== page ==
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Scientists Find Reasons for the Biases in Modeling Variability of Tropical Pacific Air–sea CO2 Fluxes

Earth system models (ESMs) are the latest generation of the state-of-the-art climate models, in which marine and terrestrial biogeochemical processes are added into coupled atmosphere–ocean general circulation models.

"ESMs are powerful tools for understanding and projecting changes in the global carbon cycle. However, because of the nonlinear carbon cycle and climate feedbacks in ESMs, the complex coupling between biogeochemical and the physical processes can cause some unknown biases in the air–sea CO2 flux in ESMs. Therefore, it is highly necessary to assess their simulation skills of air–sea CO2 fluxes for the present day before using ESMs to project future climate." said Prof. ZHOU Tianjun at the Institute of Atmospheric Physics, Chinese Academy of Sciences.

Prof. ZHOU and his team investigated the performance of ESMs in phase 5 of the Coupled Model Intercomparison Project (CMIP5) in the context of the variability of air–sea CO2 flux over the tropical Pacific related to El Nino–Southern Oscillation (ENSO) by using an emission-driven historical experiment. The findings which revealed the reasons for the model biases was recently published in Journal of Climate.

The team’s study shows that although the first leading mode of air-sea CO2 fluxes in the all ESMs, as the same as observation-based product, is dominated by El Nino-Southern Oscillation (ENSO), the spatial patterns are different from and even opposite in sign to the observation in HadGEM2-ES and MPI-ESM-LR. How can we understand such an evident bias in air-sea CO2 fluxes since the ENSO variability is well simulated in these models?

Opposite to observation (top), too weak reduction of upwelling and weak vertical gradient of climatological dissolved inorganic carbon (DIC) along the equatorial Pacific lead to positive air-sea CO2 fluxes anomalies during El Nino in some Earth system models (bottom).


It is commonly known that during El Nino, the central-eastern Pacific gets warmer and upwelling weakened. But these two processes have contrary effects on the air-sea CO2 fluxes. By decreasing solubility and changing carbonate chemistry balance, the warmer sea surface temperature increases surface-water CO2 partial pressure and consequently the air-sea CO2 fluxes (outgassing to atmosphere). In contrast, weakened upwelling suppresses the transport of high-concentration dissolved carbon from deeper level to the surface, decreasing the surface-water CO2 partial pressure as well as the air-sea CO2 fluxes (uptaking from atmosphere). A delicate balance exists between the above two mechanisms, in which the latter should dominate the observed results.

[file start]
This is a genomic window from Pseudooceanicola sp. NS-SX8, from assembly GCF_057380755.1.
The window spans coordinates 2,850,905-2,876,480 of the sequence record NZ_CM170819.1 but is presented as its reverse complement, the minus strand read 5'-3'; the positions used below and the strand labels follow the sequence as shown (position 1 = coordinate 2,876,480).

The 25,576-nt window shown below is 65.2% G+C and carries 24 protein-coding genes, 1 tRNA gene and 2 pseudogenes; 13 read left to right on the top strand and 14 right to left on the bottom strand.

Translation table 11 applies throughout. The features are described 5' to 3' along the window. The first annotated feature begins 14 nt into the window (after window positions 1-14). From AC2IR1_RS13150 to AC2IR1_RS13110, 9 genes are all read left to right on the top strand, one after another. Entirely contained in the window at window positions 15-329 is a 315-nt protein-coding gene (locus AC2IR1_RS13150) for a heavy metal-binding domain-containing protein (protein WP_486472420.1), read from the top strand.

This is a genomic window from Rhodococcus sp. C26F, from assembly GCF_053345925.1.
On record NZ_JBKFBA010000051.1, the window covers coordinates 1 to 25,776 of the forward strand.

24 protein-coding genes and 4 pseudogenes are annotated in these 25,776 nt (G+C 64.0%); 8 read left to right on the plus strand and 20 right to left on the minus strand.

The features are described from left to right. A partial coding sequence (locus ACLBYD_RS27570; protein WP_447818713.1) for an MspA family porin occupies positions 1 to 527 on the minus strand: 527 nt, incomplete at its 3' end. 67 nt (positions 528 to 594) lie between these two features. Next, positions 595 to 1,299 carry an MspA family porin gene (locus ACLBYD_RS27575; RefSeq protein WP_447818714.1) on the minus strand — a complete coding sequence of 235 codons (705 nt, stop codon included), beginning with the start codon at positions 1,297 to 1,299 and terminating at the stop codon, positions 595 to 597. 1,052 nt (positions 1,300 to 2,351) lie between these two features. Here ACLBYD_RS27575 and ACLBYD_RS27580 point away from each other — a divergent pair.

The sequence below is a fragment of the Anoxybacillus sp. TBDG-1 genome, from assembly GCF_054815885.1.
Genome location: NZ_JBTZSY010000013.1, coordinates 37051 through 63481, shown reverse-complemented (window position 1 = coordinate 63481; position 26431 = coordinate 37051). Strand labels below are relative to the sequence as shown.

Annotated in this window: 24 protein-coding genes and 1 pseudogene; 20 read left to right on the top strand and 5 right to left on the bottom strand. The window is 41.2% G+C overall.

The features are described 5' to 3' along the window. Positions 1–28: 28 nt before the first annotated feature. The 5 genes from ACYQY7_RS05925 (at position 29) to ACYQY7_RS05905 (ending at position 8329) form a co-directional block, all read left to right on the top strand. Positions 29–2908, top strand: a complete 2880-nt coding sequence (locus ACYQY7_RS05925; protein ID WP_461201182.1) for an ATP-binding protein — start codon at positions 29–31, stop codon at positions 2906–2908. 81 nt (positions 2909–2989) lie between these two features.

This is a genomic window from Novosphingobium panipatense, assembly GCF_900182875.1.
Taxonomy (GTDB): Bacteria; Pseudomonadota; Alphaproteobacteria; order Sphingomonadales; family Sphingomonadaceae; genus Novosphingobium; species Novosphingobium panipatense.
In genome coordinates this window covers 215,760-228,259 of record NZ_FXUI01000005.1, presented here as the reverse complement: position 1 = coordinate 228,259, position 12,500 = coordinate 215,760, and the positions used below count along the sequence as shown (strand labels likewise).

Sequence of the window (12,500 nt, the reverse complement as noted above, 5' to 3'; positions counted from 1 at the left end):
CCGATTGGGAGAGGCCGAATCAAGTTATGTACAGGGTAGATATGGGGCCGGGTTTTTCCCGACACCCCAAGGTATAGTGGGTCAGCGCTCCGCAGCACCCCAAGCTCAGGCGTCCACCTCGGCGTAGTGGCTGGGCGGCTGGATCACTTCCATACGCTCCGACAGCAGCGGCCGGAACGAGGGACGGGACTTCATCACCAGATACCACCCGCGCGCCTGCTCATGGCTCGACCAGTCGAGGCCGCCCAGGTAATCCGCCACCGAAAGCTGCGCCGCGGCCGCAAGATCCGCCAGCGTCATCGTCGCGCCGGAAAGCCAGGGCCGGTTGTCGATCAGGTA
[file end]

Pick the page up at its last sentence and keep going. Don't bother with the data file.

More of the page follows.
Researchers used a linear Taylor expansion to decompose the contributions from different factors to diagnose the surface-water CO2 partial pressure biases. They found that models with large surface-water CO2 partial pressure bias generally underestimate the effect of vertical advection of dissolved inorganic carbon. Overly weak reduction of vertical motion during El Nino and weak vertical gradients of climatological dissolved inorganic carbon concentration are the main reasons for biases in the negative surface-water CO2 partial pressure and air-sea CO2 fluxes anomalies.

"To make future projection more reliable, model skills in both physical ocean responses to El Nino and climatological distributions of biogeochemical-related tracers in the present day should be improved." Dr. JIN Chenxi, the lead author of this study, suggested.


Jin, C., T. Zhou, and X. Chen, 2019: Can CMIP5 Earth System Models Reproduce the Interannual Variability of Air–Sea CO2 Fluxes over the Tropical Pacific Ocean? J. Climate, 15, 2261–2275,

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